The discovery of a prehistoric crab confuses researchers

Calli chimera, “the beautiful chimera”, is the poetic name given to a species of crab that is more than 90 million years old, discovered by a paleontologist at the University of Alberta.

Javier Luque unearthed these fossils almost by chance, during a one-month field trip to Colombia. After a long day of walking, he decided to take a break on a rocky mass.

“I gave one last hammer, to see what I could find. It’s amazing, because as soon as I hit the rock, she split. She was completely covered with fossils, exclaims the researcher. There were thousands, it was very exciting!”

The scientist did not believe his eyes when he saw these fossils, because they are the antithesis of the classic crab, which has a rounder and flat body and sunken eyes.

The fossils were barely larger than a coin and, luckily for Javier Luque, were extremely well preserved, allowing him to examine them down to the smallest detail.

In paleontology, reality often surpasses fiction, and these fossils are a good example. We could never have known that a beautiful chimera like that could have existed if we had not seen its fossil.

Javier Luque, paleontologist at the University of Alberta

The species discovered by Javier Luque looks like an amalgam of several different species: it has the globular eyes of a larva, the mouth of a shrimp, the claws of a crab and the shell of a lobster.

“His eyes were huge,” he says. “Her front legs, instead of being trained to walk, were huge and flat, like paddles she would have used for swimming. All these features really left us puzzled.”

This discovery took place in 2005. It has followed more than a decade of research, to determine the place of this unusual fossil in the chain of evolution of crabs, before this revelation is finally made public.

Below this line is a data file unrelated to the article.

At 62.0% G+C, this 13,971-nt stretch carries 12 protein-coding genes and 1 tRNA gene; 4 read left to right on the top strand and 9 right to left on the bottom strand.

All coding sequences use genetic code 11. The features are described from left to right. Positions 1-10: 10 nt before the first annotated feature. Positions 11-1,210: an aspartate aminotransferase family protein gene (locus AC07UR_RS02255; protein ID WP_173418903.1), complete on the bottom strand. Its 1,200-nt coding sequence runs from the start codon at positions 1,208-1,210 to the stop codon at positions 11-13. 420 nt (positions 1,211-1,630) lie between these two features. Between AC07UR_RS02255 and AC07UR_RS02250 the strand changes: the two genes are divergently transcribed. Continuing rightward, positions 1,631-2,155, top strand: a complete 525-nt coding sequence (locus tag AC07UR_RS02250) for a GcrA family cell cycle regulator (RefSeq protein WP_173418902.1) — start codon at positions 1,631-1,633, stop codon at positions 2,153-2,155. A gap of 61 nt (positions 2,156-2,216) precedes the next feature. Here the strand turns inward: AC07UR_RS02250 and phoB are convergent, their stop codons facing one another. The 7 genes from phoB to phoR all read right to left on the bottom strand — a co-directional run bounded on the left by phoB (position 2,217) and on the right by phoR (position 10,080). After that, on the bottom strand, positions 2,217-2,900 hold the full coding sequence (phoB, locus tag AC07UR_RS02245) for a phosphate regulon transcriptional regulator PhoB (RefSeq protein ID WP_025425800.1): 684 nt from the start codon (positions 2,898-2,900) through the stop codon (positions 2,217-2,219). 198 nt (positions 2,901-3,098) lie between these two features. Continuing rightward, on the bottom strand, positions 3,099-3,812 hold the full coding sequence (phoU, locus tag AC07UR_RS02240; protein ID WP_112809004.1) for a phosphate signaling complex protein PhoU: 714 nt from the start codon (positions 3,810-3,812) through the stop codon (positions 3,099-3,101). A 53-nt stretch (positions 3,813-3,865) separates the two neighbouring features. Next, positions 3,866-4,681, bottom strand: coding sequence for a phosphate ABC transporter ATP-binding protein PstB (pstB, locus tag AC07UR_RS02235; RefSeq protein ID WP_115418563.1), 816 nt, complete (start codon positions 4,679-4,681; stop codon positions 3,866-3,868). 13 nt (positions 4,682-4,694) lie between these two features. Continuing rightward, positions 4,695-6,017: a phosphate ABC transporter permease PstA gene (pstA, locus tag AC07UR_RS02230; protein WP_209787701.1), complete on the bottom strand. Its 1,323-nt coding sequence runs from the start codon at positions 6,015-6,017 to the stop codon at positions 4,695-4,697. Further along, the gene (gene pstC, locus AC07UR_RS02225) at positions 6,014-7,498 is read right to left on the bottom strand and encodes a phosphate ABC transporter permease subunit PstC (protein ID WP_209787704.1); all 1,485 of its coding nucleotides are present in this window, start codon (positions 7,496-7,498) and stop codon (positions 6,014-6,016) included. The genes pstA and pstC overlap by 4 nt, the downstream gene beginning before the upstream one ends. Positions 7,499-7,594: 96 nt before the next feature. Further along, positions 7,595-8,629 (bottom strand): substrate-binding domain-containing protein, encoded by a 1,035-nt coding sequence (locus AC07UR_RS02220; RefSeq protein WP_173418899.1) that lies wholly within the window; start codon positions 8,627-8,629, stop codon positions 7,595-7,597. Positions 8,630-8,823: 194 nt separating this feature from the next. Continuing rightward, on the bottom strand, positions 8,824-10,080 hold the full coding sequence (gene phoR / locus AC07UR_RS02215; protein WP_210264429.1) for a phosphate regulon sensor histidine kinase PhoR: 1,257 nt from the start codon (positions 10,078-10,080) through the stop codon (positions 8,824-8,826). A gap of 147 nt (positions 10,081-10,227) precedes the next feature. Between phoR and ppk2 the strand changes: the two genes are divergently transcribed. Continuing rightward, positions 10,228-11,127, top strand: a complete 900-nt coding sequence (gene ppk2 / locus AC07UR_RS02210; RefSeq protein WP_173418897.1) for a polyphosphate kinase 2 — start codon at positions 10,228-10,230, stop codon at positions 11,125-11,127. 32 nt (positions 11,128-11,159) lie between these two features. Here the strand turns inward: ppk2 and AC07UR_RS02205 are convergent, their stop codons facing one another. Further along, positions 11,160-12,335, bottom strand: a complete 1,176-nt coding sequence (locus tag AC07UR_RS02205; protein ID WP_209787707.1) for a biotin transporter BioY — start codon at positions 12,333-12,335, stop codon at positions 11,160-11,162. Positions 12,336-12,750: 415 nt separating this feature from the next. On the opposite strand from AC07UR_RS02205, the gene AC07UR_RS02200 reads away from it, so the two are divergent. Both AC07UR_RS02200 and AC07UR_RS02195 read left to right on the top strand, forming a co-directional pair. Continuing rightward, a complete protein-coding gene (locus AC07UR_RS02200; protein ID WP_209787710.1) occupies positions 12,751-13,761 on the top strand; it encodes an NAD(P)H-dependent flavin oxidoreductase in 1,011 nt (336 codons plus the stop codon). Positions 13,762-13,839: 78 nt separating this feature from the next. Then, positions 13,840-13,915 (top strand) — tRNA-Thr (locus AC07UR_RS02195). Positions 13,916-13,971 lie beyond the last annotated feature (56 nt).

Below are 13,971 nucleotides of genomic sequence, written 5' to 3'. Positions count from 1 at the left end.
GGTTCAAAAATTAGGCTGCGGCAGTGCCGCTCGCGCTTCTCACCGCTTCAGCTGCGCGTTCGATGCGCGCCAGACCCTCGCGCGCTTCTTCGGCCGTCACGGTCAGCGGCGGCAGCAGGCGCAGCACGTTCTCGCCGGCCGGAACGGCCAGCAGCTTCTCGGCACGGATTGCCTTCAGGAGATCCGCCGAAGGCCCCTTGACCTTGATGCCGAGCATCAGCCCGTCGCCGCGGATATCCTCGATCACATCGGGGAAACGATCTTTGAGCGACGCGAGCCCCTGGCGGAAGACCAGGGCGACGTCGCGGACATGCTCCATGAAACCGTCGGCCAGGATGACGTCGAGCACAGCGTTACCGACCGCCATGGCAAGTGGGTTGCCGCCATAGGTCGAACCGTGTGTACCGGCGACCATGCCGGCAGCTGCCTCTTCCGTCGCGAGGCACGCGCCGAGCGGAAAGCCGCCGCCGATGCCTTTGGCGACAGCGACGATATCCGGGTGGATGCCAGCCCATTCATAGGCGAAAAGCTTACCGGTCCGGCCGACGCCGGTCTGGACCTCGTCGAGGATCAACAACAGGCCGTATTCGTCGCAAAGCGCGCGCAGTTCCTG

“We knew it was a crab, but we did not know at all which species it was. The detective job […] took a lot of time, “said Javier Luque.

He estimates that this species dates from mid-Cretaceous and that it inhabited coastal areas between 90 and 95 million years ago.

The tropics zone

Christopher Cameron, an associate professor in the Department of Biological Sciences at the University of Montreal, believes these fossils are an important milestone, not just because it is a new species.

“I think one of the most important repercussions of this discovery is that it indicates that the equatorial regions will be the place where there will be the most fossils unearthed in the next century.”

While most fossils have so far been discovered in Europe or North America, this will not be the case in the future, believes Christopher Cameron. He expects the equatorial regions to become the playground of choice for fossil researchers.

As for Javier Luque, he hopes that this discovery will give new impetus to palaeontology in the tropics.

“It’s really a good time to be a paleontologist, the 21st century,” he enthuses. There is so much to discover, so we have a lot of work to do. ”

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